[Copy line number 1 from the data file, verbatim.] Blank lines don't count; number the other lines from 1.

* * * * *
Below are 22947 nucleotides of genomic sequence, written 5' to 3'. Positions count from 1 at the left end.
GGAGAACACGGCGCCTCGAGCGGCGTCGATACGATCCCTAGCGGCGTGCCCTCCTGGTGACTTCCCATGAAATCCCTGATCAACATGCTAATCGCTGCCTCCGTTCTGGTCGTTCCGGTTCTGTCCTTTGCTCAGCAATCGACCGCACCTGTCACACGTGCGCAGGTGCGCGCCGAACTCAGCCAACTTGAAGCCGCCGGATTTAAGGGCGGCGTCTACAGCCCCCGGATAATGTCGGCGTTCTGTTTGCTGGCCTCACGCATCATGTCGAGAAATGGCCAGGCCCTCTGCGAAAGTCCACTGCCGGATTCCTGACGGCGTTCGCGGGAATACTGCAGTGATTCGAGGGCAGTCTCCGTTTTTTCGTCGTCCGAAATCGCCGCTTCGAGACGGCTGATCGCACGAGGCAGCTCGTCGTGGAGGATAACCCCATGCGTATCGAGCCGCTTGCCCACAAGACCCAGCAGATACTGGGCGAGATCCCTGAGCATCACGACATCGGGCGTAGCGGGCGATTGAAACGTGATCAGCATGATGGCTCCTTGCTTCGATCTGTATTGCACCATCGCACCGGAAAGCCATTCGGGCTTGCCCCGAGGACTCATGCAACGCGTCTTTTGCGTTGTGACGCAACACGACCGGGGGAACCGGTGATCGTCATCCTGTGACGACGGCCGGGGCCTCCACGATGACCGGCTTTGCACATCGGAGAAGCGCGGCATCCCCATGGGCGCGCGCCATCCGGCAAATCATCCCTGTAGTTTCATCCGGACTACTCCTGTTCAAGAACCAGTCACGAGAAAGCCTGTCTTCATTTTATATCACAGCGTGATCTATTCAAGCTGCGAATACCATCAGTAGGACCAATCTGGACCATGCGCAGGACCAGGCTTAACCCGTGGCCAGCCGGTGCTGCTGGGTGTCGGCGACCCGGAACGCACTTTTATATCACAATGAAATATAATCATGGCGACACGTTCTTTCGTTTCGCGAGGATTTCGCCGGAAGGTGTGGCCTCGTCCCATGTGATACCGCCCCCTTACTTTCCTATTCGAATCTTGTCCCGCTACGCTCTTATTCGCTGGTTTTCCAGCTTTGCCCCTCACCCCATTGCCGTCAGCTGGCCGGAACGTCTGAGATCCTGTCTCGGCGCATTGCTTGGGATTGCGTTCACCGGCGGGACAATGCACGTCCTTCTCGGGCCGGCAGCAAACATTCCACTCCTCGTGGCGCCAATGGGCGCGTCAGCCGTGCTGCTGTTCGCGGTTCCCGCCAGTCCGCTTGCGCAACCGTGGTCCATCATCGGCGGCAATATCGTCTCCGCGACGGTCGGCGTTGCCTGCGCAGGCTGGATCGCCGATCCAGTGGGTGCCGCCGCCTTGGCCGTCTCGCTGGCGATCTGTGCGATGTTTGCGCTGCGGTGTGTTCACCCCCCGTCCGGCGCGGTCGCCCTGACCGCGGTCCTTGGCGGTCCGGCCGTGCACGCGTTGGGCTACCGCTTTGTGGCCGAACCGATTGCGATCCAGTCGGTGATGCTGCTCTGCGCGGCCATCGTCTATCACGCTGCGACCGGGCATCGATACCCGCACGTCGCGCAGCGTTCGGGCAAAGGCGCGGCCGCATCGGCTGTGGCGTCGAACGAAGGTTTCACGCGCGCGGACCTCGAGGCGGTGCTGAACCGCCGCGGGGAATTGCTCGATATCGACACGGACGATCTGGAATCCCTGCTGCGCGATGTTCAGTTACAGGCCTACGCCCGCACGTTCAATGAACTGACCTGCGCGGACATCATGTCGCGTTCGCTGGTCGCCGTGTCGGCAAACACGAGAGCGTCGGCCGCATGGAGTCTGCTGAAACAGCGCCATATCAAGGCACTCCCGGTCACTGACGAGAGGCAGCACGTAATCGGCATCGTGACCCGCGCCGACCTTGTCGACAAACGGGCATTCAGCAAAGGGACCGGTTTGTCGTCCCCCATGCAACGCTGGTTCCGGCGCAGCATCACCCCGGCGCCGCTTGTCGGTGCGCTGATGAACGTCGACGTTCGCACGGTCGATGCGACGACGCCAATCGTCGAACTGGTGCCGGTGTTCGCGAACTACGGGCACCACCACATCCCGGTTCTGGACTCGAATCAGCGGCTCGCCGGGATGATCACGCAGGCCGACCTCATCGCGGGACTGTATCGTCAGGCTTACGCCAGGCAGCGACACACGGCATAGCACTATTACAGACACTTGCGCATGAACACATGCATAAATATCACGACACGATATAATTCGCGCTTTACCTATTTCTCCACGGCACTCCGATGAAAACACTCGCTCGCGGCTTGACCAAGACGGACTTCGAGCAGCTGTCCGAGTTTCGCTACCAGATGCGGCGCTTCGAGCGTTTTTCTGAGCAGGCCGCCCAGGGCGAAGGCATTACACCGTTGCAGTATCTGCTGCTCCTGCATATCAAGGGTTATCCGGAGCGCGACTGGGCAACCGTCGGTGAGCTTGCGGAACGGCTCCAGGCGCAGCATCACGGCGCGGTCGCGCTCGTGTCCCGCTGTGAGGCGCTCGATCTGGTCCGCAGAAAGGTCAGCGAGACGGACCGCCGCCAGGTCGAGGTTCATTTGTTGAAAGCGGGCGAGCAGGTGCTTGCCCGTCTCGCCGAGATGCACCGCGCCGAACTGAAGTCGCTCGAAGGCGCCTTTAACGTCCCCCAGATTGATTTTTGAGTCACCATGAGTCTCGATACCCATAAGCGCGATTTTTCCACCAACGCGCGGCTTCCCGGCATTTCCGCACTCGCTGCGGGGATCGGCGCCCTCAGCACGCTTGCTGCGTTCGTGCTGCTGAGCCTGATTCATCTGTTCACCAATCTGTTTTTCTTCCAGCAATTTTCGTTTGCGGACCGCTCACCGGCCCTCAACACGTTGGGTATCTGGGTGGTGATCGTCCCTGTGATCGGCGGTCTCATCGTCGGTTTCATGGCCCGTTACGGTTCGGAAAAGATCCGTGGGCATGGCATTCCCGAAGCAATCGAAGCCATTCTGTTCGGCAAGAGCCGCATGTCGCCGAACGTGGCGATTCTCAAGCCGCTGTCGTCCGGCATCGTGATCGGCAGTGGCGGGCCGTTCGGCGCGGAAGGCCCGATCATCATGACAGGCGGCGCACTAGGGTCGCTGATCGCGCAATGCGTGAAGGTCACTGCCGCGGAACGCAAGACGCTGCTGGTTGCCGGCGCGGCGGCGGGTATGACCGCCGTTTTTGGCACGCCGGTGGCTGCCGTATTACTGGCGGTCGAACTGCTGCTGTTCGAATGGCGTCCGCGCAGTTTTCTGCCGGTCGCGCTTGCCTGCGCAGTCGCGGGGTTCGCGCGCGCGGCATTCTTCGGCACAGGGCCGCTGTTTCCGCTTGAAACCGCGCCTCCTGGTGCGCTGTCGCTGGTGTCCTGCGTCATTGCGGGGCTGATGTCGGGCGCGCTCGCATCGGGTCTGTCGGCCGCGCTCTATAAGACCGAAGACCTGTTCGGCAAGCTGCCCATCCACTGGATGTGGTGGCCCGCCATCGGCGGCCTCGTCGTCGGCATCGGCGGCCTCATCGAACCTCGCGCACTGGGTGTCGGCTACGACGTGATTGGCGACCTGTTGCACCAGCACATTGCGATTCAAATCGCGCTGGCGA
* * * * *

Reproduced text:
Below are 22947 nucleotides of genomic sequence, written 5' to 3'. Positions count from 1 at the left end.